Add Boulder County to the growing number of local governments along the Front Range calling for a time-out on expanding oil and gas drilling. Commissioners voted unanimously yesterday to impose a temporary moratorium on accepting applications for oil and gas operations in the county. It goes into effect immediately.
Recently, Commerce City commissioners voted to extend its drilling moratorium, and El Paso County approved a slimmed-down version of oil and gas regulations just this week.
In a statement posted to their website. commissioners said, “In order to ensure both our Comprehensive Plan and Land Use regulations are as thorough and up-to-date as possible, today we approved a temporary moratorium on the processing of the required development plans for local oil and gas permits under the county Land Use Code (Resolution 2012-16).”
“This will give us time to make sure that, within the limits of our legal authority, we are able to mitigate local impacts from these activities and to maximize protection for the people and environment of Boulder County,” the statement added.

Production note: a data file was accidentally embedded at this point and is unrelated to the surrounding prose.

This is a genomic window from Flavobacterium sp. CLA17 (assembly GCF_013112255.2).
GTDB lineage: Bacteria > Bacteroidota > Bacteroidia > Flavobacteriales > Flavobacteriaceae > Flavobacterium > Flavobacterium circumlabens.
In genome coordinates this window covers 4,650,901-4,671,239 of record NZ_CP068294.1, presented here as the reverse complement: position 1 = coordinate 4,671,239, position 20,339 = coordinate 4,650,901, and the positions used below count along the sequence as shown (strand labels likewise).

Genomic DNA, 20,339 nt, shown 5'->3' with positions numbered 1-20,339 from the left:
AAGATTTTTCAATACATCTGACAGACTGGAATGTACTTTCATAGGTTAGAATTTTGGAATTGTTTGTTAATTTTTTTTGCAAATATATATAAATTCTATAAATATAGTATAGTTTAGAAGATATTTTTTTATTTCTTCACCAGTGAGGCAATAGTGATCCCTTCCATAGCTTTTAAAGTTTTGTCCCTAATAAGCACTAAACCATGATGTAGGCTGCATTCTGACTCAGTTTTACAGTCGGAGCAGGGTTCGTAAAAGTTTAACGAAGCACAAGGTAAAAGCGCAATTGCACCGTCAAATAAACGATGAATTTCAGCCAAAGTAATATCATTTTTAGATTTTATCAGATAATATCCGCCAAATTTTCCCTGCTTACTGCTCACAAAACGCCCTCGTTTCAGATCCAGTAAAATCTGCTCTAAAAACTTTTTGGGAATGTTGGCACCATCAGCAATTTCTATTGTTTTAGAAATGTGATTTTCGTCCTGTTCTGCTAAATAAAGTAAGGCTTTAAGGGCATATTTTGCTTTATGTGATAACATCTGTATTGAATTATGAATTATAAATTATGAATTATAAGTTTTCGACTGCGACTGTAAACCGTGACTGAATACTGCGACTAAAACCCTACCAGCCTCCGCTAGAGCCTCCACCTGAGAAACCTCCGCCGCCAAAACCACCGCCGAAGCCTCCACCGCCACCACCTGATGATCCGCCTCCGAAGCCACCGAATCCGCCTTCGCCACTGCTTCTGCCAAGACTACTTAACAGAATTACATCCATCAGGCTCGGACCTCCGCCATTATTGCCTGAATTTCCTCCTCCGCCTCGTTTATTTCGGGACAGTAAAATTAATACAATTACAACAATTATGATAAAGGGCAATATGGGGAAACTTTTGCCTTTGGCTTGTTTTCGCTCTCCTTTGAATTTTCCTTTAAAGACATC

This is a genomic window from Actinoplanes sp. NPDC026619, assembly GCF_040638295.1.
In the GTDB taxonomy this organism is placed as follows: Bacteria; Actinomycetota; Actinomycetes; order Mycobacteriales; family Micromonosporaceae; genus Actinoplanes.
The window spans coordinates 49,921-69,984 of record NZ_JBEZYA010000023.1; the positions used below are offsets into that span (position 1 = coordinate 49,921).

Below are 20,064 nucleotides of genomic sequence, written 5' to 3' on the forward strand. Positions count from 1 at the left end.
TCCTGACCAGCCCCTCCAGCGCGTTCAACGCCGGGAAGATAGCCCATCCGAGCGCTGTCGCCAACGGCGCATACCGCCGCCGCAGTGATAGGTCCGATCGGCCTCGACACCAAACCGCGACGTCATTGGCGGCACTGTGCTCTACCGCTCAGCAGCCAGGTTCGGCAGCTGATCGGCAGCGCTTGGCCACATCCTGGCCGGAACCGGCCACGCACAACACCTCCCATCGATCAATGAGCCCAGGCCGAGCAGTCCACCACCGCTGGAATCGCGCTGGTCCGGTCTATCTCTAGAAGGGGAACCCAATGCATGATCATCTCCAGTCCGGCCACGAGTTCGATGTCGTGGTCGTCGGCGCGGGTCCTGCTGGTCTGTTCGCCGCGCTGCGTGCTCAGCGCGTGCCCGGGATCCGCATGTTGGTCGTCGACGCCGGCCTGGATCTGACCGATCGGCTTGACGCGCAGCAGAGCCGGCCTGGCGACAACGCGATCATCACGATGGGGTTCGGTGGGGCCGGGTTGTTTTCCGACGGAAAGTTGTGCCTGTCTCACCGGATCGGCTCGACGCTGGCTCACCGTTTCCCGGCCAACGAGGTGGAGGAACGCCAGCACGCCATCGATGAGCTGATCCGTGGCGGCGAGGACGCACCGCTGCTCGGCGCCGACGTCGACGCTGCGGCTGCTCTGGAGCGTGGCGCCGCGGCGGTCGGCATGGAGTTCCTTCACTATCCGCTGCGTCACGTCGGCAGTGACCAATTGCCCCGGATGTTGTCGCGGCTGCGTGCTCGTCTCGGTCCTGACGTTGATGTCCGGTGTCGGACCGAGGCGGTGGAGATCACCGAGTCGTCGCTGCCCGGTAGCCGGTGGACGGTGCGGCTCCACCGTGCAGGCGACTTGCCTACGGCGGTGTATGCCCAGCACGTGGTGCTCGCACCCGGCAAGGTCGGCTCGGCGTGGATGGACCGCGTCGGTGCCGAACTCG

The public will be able to comment March 1, according to the website, “on the local impacts associated with oil and gas development, and on the appropriateness of continuing or amending the temporary moratorium.”
State records show that Boulder County has 300 active oil and gas wells.
Energy companies that have already received county approval for their drilling procedures will not be impacted by the new moratorium. Oil and gas development in the state is governed by the Colorado Oil & Gas Conservation Commission, which in 2008 was overhauled with a new set of regulations put in place to bring balance to energy development.
Coincidentally, Dave Neslin, the COGCC executive director, announced he was leaving the agency to join a Denver-based law firm.